Frequently Asked Questions

What is the Boston Medical Center (BMC)-led Coalition proposing for the Shattuck Hospital site?


The Morton Street Campus proposal – developed by BMC in partnership with a coalition of community-based providers of health, addiction, and supportive housing services – proposes a coordinated mix of clinical programs and supportive housing to meet the needs of individuals facing mental illness, addiction and homelessness. This proposal includes 446 treatment beds (272 clinical beds and 174 emergency shelter and transitional programming beds) and 405 units of supportive housing for individuals and families.

Who are the members of the coalition?


The coordinated clinical and housing model being proposed for Morton Street was developed by the following expert providers:

  • Providers of clinical and support programs: BMC, Bay Cove Human Services, Boston Healthcare for the Homeless Program, Health Care Resource Centers, Victory Programs and Pine Street Inn.  These providers offer unmatched experience providing clinical and social services to community members in Boston.
  • Housing developer partners:  The Community Builders and Jamaica Plain Neighborhood Development Corporation have partnered with communities and government to produce and manage thousands of supportive and affordable housing units across the Boston region, integrating supportive services into every aspect of design and operations.

How is BMC qualified to lead this proposal?


BMC, the largest essential hospital in New England, is committed to a healthier, more equitable and thriving community. BMC is nationally known for its research and clinical programs in addiction and mental health and has assembled a team of best-in-class service providers and supportive housing developers, owners and operators for the proposed redevelopment of Shattuck Hospital Campus at Morton Street.

What clinical services does this proposal include?


We are proposing comprehensive and coordinated clinical services for individuals with mental illness, substance use disorder and related clinical care needs. Our goal is to create a coordinated and connected set of services in one location, to support improved outcomes for patients, helping them stay in recovery. The specific clinical services we are proposing include a mix of services already existing at the Shattuck site, as well as new programs largely geared toward people at later stages of recovery.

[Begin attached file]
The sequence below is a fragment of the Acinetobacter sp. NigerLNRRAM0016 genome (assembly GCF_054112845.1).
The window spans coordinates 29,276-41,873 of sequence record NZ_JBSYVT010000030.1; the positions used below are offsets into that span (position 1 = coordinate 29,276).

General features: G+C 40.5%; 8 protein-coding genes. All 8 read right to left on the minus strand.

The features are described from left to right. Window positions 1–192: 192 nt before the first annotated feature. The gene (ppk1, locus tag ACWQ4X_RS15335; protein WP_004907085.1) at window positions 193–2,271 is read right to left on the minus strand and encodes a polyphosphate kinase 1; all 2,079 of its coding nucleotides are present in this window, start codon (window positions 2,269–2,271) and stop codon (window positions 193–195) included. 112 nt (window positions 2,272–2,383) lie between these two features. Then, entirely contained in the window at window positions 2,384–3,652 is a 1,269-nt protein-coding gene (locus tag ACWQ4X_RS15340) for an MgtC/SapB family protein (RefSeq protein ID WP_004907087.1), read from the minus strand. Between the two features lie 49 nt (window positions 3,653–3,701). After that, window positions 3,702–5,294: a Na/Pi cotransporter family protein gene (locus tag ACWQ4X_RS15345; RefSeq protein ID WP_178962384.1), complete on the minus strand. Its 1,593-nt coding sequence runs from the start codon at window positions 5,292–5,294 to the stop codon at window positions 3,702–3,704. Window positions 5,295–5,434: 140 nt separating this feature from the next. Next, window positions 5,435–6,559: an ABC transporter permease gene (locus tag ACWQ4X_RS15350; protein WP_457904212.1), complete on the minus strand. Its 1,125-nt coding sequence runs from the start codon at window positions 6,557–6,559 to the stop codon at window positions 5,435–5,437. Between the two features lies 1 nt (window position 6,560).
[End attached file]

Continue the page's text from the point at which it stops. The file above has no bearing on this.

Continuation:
This mix of existing and new services includes:

  • 32 Acute Treatment Service (also referred to as Inpatient Detox) beds
  • 48 Clinical Stabilization Services (CSS) beds
  • 112 Residential Rehabilitation Service (RRS) beds
  • Outpatient Services (e.g., primary care services, Opioid Treatment Program)
  • 48 Intensive Inpatient Psychiatry beds
  • 32 Behavioral Health Respite Unit beds

What is supportive housing?


Supportive housing provides residents with case management, job training, life skills, counseling, transportation, and other supports. Residents will be tenants who sign a lease and pay rent. Experience shows that supportive housing is an effective public health strategy, supporting individuals with substance use disorder, mental illness, and related behavioral health needs in successfully achieving their goals for improved health and stability.

Many of the coalition partners have extensive experience in developing and operating supportive housing for individuals with behavioral health and substance use disorder needs; the model is effective and in place in multiple communities throughout Greater Boston. Our model of housing on the site will be affordable and with the goal of building community, and we will work with the City and State and consider community feedback to determine how to prioritize potential residents.

What housing services does this proposal include?


The population we expect to serve will significantly benefit from supportive housing services, including long-term housing with access to a wide array of support services and case management. In addition, we have proposed a highly structured set of short term/emergency housing. The proposal includes:

  • Supportive housing
  • 405 new units of supportive housing (including 200 units for individuals proposed in Phase One and managed by the Pine Street Inn, and 205 units for families proposed in Phase Two and managed by the Jamaica Plain Neighborhood Development Corporation).
  • Emergency shelter and transitional programming
  • 90 Emergency Shelter/transitional beds, 54 beds for Structured Outpatient Addiction Program participants, 30 Safe Haven Program beds (managed by Pine Street Inn).